A rendering of a Jehovah's Witness assembly hall planned in...

A rendering of a Jehovah's Witness assembly hall planned in Woodbury. Credit: Robert Hendriks

Jehovah’s Witnesses are looking to build their first Long Island assembly hall, in Woodbury, at the site of the former Geico offices.

The Wallkill, New York organization is planning to build a 53,700 square-foot assembly hall, including a 2,100-seat auditorium, on a 20-acre property at 750 Woodbury Rd., according to a site plan submitted to the Town of Oyster Bay.

Smaller congregations of Jehovah’s Witnesses meet weekly for prayer service at 21 Kingdom Halls in Nassau and Suffolk counties, along with 24 Kingdom Halls in Queens.

The new assembly hall, which officials hope to complete by summer 2025, will serve more than 8,000 Jehovah’s Witnesses on Long Island, said the organization’s spokesman, Robert Hendriks, who grew up in Central Islip.

The Long Island Assembly Hall will serve residents who currently have to drive two to three times per year for assemblies at a 100-year-old converted theater in Sunnyside, Queens.

The new assembly hall is planned to be used 75 days a year, primarily on 33 weekends, and 13 Fridays for summer conferences.

“This is such a refreshing change for the area and to have a state-of-the-art assembly hall that really dignifies the teaching and the fellowship that goes on inside,” Hendriks said. “Our congregants for so many years have braved that traffic on a Friday night and a Saturday evening.”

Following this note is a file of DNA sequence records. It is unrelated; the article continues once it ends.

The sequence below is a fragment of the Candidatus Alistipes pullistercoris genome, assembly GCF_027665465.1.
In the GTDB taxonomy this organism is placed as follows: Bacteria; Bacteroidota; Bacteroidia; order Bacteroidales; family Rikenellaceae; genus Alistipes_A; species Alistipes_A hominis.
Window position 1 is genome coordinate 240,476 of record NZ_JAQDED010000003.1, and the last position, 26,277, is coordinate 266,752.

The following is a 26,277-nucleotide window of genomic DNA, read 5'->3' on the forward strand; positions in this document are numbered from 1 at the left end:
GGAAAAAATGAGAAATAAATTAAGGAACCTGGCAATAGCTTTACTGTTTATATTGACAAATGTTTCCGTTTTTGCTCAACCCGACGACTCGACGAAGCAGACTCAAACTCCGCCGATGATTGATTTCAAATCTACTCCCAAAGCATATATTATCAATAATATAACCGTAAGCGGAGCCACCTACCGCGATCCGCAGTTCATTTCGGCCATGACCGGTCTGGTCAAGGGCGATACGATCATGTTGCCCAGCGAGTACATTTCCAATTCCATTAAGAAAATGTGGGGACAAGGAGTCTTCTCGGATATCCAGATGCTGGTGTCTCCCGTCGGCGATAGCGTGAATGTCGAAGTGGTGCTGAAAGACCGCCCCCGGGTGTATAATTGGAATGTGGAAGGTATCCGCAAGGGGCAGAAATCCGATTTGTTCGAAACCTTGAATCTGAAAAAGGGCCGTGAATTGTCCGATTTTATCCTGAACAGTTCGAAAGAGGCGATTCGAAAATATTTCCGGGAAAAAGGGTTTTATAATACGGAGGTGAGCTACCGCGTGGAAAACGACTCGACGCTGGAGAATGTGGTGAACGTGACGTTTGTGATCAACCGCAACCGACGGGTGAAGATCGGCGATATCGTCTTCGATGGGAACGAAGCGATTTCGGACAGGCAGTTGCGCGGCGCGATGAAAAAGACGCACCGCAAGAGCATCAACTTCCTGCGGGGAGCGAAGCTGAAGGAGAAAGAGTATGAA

The project is part of a $50 million investment, including the organization’s purchase of the property for $27 million from Geico in December 2022, Hendriks said.

The site plan was submitted to the Oyster Bay Planning Advisory Board, but town officials said a hearing date has not been set because the plan needs to be finished first. The plan also includes more than 700 parking spaces.

The new assembly hall is expected to host about 10 congregations at a time on weekends. It will also host full-day religious lectures, demonstrations and video presentations as a way to promote “fellowship,” Hendriks said.

The property remained on the tax rolls through 2023, but is now tax exempt as a religious organization, Hendriks said.

A traffic study conducted by the organization showed no additional impact to traffic off Woodbury Road. Congregants typically arrive between 7 and 9:30 a.m., Hendriks said, adding that they will stay afterward to clean the building as a way to stagger departure times.

The area is zoned as light industrial, which supports the assembly hall, Hendriks said. The site was chosen for its size and location between the Northern State Parkway and the Long Island Expressway.

Organizers plan to use the existing Geico building during construction of the assembly hall. They then plan to demolish the building and sell half the property.

For some Jehovah’s Witnesses, the Long Island pilgrimage will ease the commute to Queens.

Rick Born, 64, a minister in North Coram, said he had fond memories going to assemblies with his family in Queens, but admitted New York City traffic and parking can be difficult.

“It’s going to be so much better for us. It’s going to be a great blessing for us and a time saver. It should be so much easier since you live on Long Island,” Born said. “These events are always very exciting for us and it’s looking forward to our holy days. These are the milestones and highlights of our lives.”

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